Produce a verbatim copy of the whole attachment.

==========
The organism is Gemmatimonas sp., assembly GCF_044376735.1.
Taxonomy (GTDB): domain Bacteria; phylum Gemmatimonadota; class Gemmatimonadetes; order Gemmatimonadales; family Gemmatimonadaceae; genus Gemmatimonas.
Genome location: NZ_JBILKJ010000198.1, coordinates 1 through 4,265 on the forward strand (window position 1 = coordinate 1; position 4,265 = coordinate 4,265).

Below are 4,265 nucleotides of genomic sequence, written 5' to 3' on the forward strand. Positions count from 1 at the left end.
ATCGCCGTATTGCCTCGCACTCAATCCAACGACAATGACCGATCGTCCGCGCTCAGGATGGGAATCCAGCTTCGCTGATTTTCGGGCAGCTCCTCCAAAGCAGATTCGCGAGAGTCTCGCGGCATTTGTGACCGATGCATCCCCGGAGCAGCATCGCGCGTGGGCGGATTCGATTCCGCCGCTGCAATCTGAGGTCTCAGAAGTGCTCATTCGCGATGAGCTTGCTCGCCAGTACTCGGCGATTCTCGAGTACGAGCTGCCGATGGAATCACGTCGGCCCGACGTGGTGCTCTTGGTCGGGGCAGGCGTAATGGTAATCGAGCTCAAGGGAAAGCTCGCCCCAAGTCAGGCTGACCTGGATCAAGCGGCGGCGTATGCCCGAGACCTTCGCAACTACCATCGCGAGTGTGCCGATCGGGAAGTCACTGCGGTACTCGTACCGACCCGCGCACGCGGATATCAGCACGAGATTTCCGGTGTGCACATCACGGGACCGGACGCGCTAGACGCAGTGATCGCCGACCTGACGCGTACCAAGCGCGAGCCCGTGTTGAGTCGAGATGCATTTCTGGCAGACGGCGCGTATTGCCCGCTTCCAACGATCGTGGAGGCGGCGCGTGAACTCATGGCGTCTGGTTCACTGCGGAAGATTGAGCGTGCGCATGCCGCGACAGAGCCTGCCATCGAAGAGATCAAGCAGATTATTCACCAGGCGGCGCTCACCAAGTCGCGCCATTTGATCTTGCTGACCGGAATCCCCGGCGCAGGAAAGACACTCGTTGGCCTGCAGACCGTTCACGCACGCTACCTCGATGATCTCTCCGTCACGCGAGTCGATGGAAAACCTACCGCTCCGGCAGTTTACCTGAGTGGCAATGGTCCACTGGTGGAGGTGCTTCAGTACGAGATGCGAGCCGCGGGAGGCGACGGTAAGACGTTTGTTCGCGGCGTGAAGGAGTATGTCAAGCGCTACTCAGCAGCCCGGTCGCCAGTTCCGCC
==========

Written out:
The organism is Gemmatimonas sp., assembly GCF_044376735.1.
Taxonomy (GTDB): domain Bacteria; phylum Gemmatimonadota; class Gemmatimonadetes; order Gemmatimonadales; family Gemmatimonadaceae; genus Gemmatimonas.
Genome location: NZ_JBILKJ010000198.1, coordinates 1 through 4,265 on the forward strand (window position 1 = coordinate 1; position 4,265 = coordinate 4,265).

Below are 4,265 nucleotides of genomic sequence, written 5' to 3' on the forward strand. Positions count from 1 at the left end.
ATCGCCGTATTGCCTCGCACTCAATCCAACGACAATGACCGATCGTCCGCGCTCAGGATGGGAATCCAGCTTCGCTGATTTTCGGGCAGCTCCTCCAAAGCAGATTCGCGAGAGTCTCGCGGCATTTGTGACCGATGCATCCCCGGAGCAGCATCGCGCGTGGGCGGATTCGATTCCGCCGCTGCAATCTGAGGTCTCAGAAGTGCTCATTCGCGATGAGCTTGCTCGCCAGTACTCGGCGATTCTCGAGTACGAGCTGCCGATGGAATCACGTCGGCCCGACGTGGTGCTCTTGGTCGGGGCAGGCGTAATGGTAATCGAGCTCAAGGGAAAGCTCGCCCCAAGTCAGGCTGACCTGGATCAAGCGGCGGCGTATGCCCGAGACCTTCGCAACTACCATCGCGAGTGTGCCGATCGGGAAGTCACTGCGGTACTCGTACCGACCCGCGCACGCGGATATCAGCACGAGATTTCCGGTGTGCACATCACGGGACCGGACGCGCTAGACGCAGTGATCGCCGACCTGACGCGTACCAAGCGCGAGCCCGTGTTGAGTCGAGATGCATTTCTGGCAGACGGCGCGTATTGCCCGCTTCCAACGATCGTGGAGGCGGCGCGTGAACTCATGGCGTCTGGTTCACTGCGGAAGATTGAGCGTGCGCATGCCGCGACAGAGCCTGCCATCGAAGAGATCAAGCAGATTATTCACCAGGCGGCGCTCACCAAGTCGCGCCATTTGATCTTGCTGACCGGAATCCCCGGCGCAGGAAAGACACTCGTTGGCCTGCAGACCGTTCACGCACGCTACCTCGATGATCTCTCCGTCACGCGAGTCGATGGAAAACCTACCGCTCCGGCAGTTTACCTGAGTGGCAATGGTCCACTGGTGGAGGTGCTTCAGTACGAGATGCGAGCCGCGGGAGGCGACGGTAAGACGTTTGTTCGCGGCGTGAAGGAGTATGTCAAGCGCTACTCAGCAGCCCGGTCGCCAGTTCCGCC